A. Spleen weight (n = 5–6/group). B. Total number of splenocytes, absolute numbers of T cells, CD4+ T cells, CD8+ T cells, Tregs, B cells, NK cells, monocytes, CD4+/CD8+ and Foxp3+/Foxp3 ratio in CD4+T cells in WT SD rats (n = 5–11/group). C. Total number of splenocytes and absolute numbers of B cells, NK cells as well as monocytes in nude rats (n = 5–8/group). Spleen was collected 3 d after stroke and total splenocytes isolated for immunostaining. Relative percentages of each cell type were obtained from the FACS analyses using splenocytes. Absolute cell numbers were calculated by multiplying the percentage of each cell type with the total cell number in an analyzed sample, and adjusted to a number in 1 spleen. *, **, *** vs. stroke, p<0.05, 0.01, 0.001, respectively.

https://doi.org/10.1371/journal.pone.0059602.g005

Adoptive transfer of WT splenocytes to nude rats generated lymphopenia induced by stroke

If decreases in non-T immune cells are attributable to T cells, the reconstitution of T cells in nude rats should produce lymphopenia. We injected 108 splenocytes from WT rats via the external jugular vein into nude rats and induced stroke 24 h later. Infarct sizes, total numbers of PBMCs and splenocytes, as well as the absolute numbers of immune cell subtypes were analyzed 3 d after stroke. Results showed that infarct sizes do not differ between nude rats receiving WT splenocytes and vehicle (Fig. 6A). However, total numbers of PBMCs and splenocytes were reduced in nude rats receiving splenocyte transfer and stroke compared with nude rats receiving splenocyte transfer but without stroke (Fig. 6B–C). In addition, absolute numbers of T cells, CD8+ T cells and B cells were significantly reduced after stroke in the peripheral blood of nude rats receiving splenocyte transfer and stroke; the number of CD4+ T cells, NK cells and monocytes also showed a reduction trend, though significance was not reached (Fig. 6B). Furthermore, stroke also resulted in significantly reduced CD8+ T cells, NK cells and B cells in the spleen, and with insignificantly-reduced T cells, CD4+ T cells and monocytes in the spleens of nude rats that received splenocyte adoptive transfer (Fig. 6C).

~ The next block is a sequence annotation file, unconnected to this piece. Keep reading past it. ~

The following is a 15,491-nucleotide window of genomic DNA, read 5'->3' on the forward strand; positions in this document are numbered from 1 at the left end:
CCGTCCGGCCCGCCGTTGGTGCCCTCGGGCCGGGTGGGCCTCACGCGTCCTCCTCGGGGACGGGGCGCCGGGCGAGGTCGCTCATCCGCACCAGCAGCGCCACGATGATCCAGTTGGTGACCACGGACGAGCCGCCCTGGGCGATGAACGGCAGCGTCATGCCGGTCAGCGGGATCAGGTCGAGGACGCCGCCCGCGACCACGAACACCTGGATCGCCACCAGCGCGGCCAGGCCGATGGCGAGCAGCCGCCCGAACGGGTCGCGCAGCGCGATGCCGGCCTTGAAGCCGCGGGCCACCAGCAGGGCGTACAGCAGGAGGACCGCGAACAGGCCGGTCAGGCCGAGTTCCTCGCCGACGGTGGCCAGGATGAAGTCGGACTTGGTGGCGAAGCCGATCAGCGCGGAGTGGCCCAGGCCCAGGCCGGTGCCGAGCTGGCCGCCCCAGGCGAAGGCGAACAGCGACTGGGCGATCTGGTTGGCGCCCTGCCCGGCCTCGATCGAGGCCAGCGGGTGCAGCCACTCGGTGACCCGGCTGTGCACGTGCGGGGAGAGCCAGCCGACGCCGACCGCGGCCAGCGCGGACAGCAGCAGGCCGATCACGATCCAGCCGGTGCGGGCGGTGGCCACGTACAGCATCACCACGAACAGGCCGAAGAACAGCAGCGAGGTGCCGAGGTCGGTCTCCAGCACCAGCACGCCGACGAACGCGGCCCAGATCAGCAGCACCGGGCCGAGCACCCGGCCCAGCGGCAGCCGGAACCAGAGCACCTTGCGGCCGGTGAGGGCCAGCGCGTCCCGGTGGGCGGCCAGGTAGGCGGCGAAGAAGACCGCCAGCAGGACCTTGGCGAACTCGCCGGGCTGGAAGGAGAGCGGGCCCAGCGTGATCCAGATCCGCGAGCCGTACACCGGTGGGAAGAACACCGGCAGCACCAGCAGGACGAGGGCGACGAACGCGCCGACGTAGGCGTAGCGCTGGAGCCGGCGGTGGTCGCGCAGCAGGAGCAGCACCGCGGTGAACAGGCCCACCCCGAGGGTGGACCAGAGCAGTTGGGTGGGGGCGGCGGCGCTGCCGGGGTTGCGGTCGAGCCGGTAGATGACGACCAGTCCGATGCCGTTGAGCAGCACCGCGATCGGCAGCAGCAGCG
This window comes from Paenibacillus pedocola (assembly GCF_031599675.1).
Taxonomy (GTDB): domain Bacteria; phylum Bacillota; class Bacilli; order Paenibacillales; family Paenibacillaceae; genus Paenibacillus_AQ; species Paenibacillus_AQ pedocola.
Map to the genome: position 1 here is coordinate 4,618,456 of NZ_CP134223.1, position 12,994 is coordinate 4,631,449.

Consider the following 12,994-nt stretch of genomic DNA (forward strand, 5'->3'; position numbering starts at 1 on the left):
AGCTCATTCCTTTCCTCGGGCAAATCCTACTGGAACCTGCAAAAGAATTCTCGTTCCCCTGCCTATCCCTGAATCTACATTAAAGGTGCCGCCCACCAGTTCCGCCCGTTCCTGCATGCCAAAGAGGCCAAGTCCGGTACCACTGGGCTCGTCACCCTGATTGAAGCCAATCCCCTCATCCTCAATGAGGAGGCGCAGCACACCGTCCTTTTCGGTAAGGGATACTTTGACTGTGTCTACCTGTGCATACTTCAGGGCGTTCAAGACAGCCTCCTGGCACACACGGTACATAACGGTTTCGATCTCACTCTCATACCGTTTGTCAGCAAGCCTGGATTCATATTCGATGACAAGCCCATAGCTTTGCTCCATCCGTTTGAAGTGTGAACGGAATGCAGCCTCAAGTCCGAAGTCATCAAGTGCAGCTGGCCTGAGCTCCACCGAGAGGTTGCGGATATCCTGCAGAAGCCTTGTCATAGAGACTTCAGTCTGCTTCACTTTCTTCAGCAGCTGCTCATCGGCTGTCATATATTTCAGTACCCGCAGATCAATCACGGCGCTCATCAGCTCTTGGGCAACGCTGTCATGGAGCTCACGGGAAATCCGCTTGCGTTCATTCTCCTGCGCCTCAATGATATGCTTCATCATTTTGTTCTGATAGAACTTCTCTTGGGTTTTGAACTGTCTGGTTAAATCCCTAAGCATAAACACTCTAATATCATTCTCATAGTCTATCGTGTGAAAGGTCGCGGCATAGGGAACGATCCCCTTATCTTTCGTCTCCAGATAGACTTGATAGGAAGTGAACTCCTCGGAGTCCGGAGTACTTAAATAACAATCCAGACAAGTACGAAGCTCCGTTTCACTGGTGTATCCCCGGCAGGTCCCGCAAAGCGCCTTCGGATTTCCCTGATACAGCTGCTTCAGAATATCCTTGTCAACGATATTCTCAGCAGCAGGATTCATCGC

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Figure 6. Infarct size and numbers of PBMCs, splenocytes, and individual cell subsets in nude rats receiving adoptive lymphocyte transplant.

Nude rats were reconstituted by intravenous injection of 1×108 splenocytes from WT rats and stroke was conducted 24 h later. Infarct sizes, PBMCs and splenocytes were measured 3 days after stroke. A. Comparison of infarct sizes between vehicle and lymphocyte reconstitution group in nude rats (n = 6/group). B. Total number of PBMCs and absolute numbers of T cells, CD4+ T cells, CD8+ T cells, B cells, NK cell, as well as monocytes in the blood in reconstituted nude rats (n = 6–7/group). C. Total number of splenocytes, absolute numbers of T cells, CD4+ T cells, CD8+ T cells, B cells, NK cell and monocytes in the spleen in reconstituted nude rats (n = 6–7/group). *, ** vs. sham, p<0.05, 0.01, respectively.

https://doi.org/10.1371/journal.pone.0059602.g006

Stroke resulted in inhibition of in vitro T cell proliferation of WT rats as well as nude rats after WT splenocyte adoptive transfer

To confirm that stroke-induced lymphopenia corresponds to inhibited immune function, we further evaluated the proliferative ability of splenocytes stimulated by Con A from WT rats and nude rats that received splenocytes. Results showed that proliferation of T cells was significantly inhibited by stroke in WT rats as well as in nude rats after WT splenocyte adoptive transfer (Fig. 7). We noticed that the overall proliferative activity of T cells is much lower in nude rats receiving splenocytes than in WT rats. This is because only 108 splenocytes was transferred to nude rats, and this number is much lower than the total splenocytes of a WT rat. In addition, these cells were injected into a vein, thus not all of them could accumulate in the spleen. As a result, the measured-T cell proliferative activity is low in nude rats receiving adoptive splenocyte transfer.